Singapore Airlines Limited (SIA) is Singapore’s national airline, which has been around for decades. In recent weeks, SIA’s share price has been trading at around the S$10 mark.
SIA’s Recent Challenges
The biggest news behind the drop in SIA’s share price in recent times was the net loss of $138 million in the Jan-Mar 2017 quarter, coming from a $112 million fine by the EU. This is in stark contrast to the $225 million net profit one year ago for the same period. The loss was also SIA’s first quarterly loss in more than 7 years, a great shock to some investors, who also saw its share price drop close to its 52-week low.
In FY16/17, SIA reported an operating profit of $623 million. This was $5.8million (8.5%) lower than last year. What was more significant was the 55.2% drop in full-year net profit, mostly attributed to the net loss recorded in Q4.
In a statement, SIA shared: “2017 is expected to be another challenging year amid tepid global economic conditions and geopolitical concerns, alongside other market headwinds such as overcapacity and aggressive pricing by competitors.” This has done little to allay shareholders’ worries.
Indeed, SIA’s performance had been hindered by the intense competition and cost pressures in the industry. Besides other top airlines that fly the same routes, many travellers are also opting to fly on budget airlines. Lower fares are attractive for many travelers who are price sensitive and are willing to forgo in-flight meals and other perks.
In the news, SIA also warned that jobs will most likely be cut as part of its business review. The company also highlighted the need for workers to have new skills for different tasks. This reduction in headcount aims to eliminate jobs which may become “irrelevant” while reducing costs and improving efficiency.
Are these just short-term challenges or are they long-term problems we should be concerned about?
Who Owns SIA
SIA has a market cap of about S$12 billion. It also has a listed subsidiary, SIA Engineering Company Ltd (SGD: S59). Besides SIA Engineering, it also has Budget Aviation Holdings, SilkAir and Singapore Airlines Cargo as its subsidiaries.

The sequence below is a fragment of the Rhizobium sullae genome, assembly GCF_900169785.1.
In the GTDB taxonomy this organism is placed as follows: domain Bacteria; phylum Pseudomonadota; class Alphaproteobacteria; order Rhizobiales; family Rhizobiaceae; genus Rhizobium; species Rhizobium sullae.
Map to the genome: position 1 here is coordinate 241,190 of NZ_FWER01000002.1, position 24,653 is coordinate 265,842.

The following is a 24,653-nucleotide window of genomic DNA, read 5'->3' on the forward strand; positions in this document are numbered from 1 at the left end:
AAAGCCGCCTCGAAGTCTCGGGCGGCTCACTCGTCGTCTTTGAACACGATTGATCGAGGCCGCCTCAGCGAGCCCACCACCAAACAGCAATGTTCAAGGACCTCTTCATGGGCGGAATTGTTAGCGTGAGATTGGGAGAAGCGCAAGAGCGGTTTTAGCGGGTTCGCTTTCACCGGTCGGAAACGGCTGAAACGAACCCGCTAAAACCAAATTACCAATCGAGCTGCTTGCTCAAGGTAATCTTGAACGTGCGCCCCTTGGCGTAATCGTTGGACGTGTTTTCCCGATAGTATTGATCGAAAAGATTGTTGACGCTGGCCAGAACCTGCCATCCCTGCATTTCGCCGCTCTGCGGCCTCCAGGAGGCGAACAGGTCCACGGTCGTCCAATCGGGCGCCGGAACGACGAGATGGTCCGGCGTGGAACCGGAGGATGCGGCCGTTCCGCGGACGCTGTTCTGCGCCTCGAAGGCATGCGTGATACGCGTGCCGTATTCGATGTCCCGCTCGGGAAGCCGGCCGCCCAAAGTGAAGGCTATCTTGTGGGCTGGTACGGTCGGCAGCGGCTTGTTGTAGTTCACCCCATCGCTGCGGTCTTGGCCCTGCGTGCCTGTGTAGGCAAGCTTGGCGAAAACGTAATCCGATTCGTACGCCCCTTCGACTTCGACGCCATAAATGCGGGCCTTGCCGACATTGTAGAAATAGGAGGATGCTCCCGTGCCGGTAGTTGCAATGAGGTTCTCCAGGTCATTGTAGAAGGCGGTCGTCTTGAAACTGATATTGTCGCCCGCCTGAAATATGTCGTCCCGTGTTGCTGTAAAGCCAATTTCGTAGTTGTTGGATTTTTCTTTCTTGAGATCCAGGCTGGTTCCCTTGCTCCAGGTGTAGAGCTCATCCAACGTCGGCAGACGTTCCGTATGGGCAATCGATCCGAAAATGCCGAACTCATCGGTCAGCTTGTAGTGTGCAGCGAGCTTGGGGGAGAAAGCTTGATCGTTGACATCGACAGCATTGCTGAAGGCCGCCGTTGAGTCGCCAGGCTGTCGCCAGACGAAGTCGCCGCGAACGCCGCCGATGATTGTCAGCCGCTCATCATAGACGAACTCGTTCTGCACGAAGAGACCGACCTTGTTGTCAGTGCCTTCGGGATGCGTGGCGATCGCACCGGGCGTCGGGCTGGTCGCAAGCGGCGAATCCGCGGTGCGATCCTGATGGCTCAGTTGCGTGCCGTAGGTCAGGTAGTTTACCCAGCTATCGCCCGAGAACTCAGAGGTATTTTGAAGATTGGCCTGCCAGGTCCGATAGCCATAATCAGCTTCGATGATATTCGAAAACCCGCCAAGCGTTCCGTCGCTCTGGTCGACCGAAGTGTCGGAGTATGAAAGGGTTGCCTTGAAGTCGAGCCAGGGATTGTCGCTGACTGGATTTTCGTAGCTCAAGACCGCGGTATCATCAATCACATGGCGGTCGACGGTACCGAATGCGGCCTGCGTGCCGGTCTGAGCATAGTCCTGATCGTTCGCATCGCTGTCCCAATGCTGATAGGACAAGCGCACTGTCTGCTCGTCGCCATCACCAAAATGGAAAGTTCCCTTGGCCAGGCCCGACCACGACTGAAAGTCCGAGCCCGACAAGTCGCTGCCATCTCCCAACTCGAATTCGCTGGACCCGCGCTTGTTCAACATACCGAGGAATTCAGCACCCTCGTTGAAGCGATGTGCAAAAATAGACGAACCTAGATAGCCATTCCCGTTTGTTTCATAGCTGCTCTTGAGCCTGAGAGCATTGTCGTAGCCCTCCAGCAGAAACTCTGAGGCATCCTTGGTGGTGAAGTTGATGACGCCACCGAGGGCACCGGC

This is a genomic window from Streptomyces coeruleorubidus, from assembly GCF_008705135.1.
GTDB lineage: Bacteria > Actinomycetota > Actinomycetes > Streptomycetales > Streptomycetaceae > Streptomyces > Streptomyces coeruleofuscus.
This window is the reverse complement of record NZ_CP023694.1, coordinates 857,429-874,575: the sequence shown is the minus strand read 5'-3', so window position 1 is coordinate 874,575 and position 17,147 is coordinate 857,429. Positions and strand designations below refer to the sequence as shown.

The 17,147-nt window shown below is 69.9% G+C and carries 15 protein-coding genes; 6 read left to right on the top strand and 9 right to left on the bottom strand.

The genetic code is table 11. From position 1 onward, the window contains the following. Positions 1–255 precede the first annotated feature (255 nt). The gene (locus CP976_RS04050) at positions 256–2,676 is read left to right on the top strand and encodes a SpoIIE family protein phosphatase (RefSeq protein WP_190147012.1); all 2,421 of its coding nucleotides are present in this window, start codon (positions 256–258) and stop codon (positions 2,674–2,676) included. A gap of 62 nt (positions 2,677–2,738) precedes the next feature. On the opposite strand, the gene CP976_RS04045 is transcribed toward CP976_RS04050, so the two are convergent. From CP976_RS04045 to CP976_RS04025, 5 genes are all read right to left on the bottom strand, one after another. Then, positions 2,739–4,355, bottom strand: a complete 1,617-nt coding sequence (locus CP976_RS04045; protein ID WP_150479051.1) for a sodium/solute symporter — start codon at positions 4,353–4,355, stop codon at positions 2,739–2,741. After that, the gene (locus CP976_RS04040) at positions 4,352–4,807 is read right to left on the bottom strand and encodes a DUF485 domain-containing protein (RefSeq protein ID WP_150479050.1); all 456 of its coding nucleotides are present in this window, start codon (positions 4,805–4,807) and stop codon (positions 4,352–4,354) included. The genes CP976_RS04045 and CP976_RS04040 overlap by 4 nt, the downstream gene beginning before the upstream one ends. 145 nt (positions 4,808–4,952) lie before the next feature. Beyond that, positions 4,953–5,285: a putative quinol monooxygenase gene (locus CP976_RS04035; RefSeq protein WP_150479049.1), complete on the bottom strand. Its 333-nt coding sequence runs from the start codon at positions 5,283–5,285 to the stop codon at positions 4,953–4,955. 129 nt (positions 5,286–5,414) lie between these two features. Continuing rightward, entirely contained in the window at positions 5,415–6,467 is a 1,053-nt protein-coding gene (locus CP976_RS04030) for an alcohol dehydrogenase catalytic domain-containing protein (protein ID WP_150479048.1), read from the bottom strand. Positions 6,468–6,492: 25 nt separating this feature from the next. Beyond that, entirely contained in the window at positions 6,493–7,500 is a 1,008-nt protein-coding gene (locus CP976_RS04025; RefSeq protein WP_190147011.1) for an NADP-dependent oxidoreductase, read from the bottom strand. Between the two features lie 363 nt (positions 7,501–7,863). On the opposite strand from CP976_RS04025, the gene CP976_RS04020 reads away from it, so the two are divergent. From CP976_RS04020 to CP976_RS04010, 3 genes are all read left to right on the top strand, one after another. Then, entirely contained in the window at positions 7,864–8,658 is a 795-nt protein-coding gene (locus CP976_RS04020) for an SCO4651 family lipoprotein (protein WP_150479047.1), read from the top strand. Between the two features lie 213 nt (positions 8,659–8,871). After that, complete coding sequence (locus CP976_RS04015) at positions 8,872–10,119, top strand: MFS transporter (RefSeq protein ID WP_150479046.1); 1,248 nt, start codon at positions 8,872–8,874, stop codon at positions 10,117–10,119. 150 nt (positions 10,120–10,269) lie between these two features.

Temasek Holdings holds approximately 56% of voting stock in SIA. Temasek Holdings is the Singapore government’s investments and holdings company.
SIA’s Intrinsic Values
With the competitive landscape of the airline industry, some people are suggesting that there is a possibility of SIA following the likes of NOL and SMRT in becoming privatized.
Will this really be the time SIA falls and cannot be resuscitated? Perhaps it is time to take a step back and consider SIA’s intrinsic values.
#1 A quality national carrier
Although it is rare for SIA to record a loss in its quarterly earnings, it is not the first time SIA has been hit with negative news. It has had its fair share of problems throughout its long history, but has managed to pull through.
The company continues to improve its services and offerings. SIA is the first Asian airline to participate in the TSA Precheck programme which allows customers travelling from US airports to expedite security screening procedures. SIA has also launched non-stop Singapore-San Francisco flights.
Like many other airlines, SIA has its own frequent flyer programme. The KrisFlyer frequent flyer programme allows customers to collect miles. SIA’s partners, such as banks like UOB, work together with the airline to reward their customers with miles earned through spending. As of 2015, the KrisFlyer miles programme has also been extended to earn miles on Scoot and Tigerair. This offers more benefits to customers that wish to opt for SIA’s low-cost carriers.
As the only national carrier, it remains a critical component of Singapore in years to come. In an international ranking of airlines, SIA has been one of the top 3 airlines for the past few years, only losing out to Emirates and Qatar Airways.
#2 Covering every angle of the pie
Scoot and Tigerair are SIA’s low cost carriers under Budget Aviation Holdings. They focus on providing customers with lower fares, especially to nearby destinations. Over the past few years, Scoot and Tigerair have grown to become popular budget airlines chosen by many Singaporeans. Expanding from the region, Scoot is also planning to offer long-haul routes.
Read Also: 4 Ways How Budget Airlines Make Extra Money
#3 A Singapore Icon
SIA is closely tied to Singaporeans and the Singapore identity. Singapore Girls on board SIA flights serve as ambassadors of Singapore outside of the country. It is also a source of pride among Singaporeans when SIA wins awards for airlines. As the top airport in the world, Singapore’s Changi Airport also continues to improve and attract people all over the world especially with the new Jewel at Changi expected to open in 2019.
SIA has faced many ups and downs over the years. Before you dump your SIA stocks due to the recent news, relook at why you bought it in the first place. Consider if the problems SIA currently faces are short-term challenges or issues that will plague the company in the long term.
This is also a reason why diversification is essential. If SIA takes up a small portion of your portfolio, the drop in share price can be offset by stocks in your portfolio that are part of other sectors.
This is not a recommendation from us to buy or sell this stock. For investors who are keen to find out more, you should continue researching about them before making your investment decisions.
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4 Stocks This Week
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